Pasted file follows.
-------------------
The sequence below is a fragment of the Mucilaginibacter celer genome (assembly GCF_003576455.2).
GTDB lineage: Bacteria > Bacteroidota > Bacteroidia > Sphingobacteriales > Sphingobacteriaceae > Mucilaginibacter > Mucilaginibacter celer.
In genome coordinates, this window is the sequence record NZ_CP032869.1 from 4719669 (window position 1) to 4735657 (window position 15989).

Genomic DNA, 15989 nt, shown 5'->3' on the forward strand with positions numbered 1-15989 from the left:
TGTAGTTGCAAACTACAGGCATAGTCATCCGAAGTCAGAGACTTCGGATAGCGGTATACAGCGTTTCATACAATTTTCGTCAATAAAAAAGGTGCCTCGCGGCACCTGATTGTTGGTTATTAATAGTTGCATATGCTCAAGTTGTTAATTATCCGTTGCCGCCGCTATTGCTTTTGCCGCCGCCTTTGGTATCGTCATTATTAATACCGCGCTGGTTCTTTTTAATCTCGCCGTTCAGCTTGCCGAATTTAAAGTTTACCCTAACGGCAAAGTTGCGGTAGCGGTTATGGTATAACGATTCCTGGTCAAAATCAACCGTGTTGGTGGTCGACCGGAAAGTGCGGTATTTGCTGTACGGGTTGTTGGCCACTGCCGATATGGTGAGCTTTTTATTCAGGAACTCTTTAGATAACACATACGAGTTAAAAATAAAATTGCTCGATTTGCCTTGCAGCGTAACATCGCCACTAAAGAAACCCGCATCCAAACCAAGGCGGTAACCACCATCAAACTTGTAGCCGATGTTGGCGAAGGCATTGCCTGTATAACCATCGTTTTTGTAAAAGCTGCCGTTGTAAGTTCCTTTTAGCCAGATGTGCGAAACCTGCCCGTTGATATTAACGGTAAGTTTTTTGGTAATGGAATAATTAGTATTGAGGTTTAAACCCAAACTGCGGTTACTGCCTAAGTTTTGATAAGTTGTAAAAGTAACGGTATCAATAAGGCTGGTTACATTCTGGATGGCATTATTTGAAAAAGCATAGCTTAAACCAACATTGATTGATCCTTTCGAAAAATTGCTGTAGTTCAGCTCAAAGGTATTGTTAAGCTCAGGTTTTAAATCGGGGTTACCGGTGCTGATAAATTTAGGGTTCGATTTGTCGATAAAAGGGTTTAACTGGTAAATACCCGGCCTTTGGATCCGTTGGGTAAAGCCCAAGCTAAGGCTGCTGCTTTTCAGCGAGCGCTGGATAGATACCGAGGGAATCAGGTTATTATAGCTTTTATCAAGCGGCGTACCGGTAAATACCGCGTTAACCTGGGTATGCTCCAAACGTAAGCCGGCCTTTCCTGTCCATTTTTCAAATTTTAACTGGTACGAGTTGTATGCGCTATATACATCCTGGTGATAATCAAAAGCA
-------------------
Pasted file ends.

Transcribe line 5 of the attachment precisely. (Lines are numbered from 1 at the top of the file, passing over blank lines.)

TGTAGTTGCAAACTACAGGCATAGTCATCCGAAGTCAGAGACTTCGGATAGCGGTATACAGCGTTTCATACAATTTTCGTCAATAAAAAAGGTGCCTCGCGGCACCTGATTGTTGGTTATTAATAGTTGCATATGCTCAAGTTGTTAATTATCCGTTGCCGCCGCTATTGCTTTTGCCGCCGCCTTTGGTATCGTCATTATTAATACCGCGCTGGTTCTTTTTAATCTCGCCGTTCAGCTTGCCGAATTTAAAGTTTACCCTAACGGCAAAGTTGCGGTAGCGGTTATGGTATAACGATTCCTGGTCAAAATCAACCGTGTTGGTGGTCGACCGGAAAGTGCGGTATTTGCTGTACGGGTTGTTGGCCACTGCCGATATGGTGAGCTTTTTATTCAGGAACTCTTTAGATAACACATACGAGTTAAAAATAAAATTGCTCGATTTGCCTTGCAGCGTAACATCGCCACTAAAGAAACCCGCATCCAAACCAAGGCGGTAACCACCATCAAACTTGTAGCCGATGTTGGCGAAGGCATTGCCTGTATAACCATCGTTTTTGTAAAAGCTGCCGTTGTAAGTTCCTTTTAGCCAGATGTGCGAAACCTGCCCGTTGATATTAACGGTAAGTTTTTTGGTAATGGAATAATTAGTATTGAGGTTTAAACCCAAACTGCGGTTACTGCCTAAGTTTTGATAAGTTGTAAAAGTAACGGTATCAATAAGGCTGGTTACATTCTGGATGGCATTATTTGAAAAAGCATAGCTTAAACCAACATTGATTGATCCTTTCGAAAAATTGCTGTAGTTCAGCTCAAAGGTATTGTTAAGCTCAGGTTTTAAATCGGGGTTACCGGTGCTGATAAATTTAGGGTTCGATTTGTCGATAAAAGGGTTTAACTGGTAAATACCCGGCCTTTGGATCCGTTGGGTAAAGCCCAAGCTAAGGCTGCTGCTTTTCAGCGAGCGCTGGATAGATACCGAGGGAATCAGGTTATTATAGCTTTTATCAAGCGGCGTACCGGTAAATACCGCGTTAACCTGGGTATGCTCCAAACGTAAGCCGGCCTTTCCTGTCCATTTTTCAAATTTTAACTGGTACGAGTTGTATGCGCTATATACATCCTGGTGATAATCAAAAGCA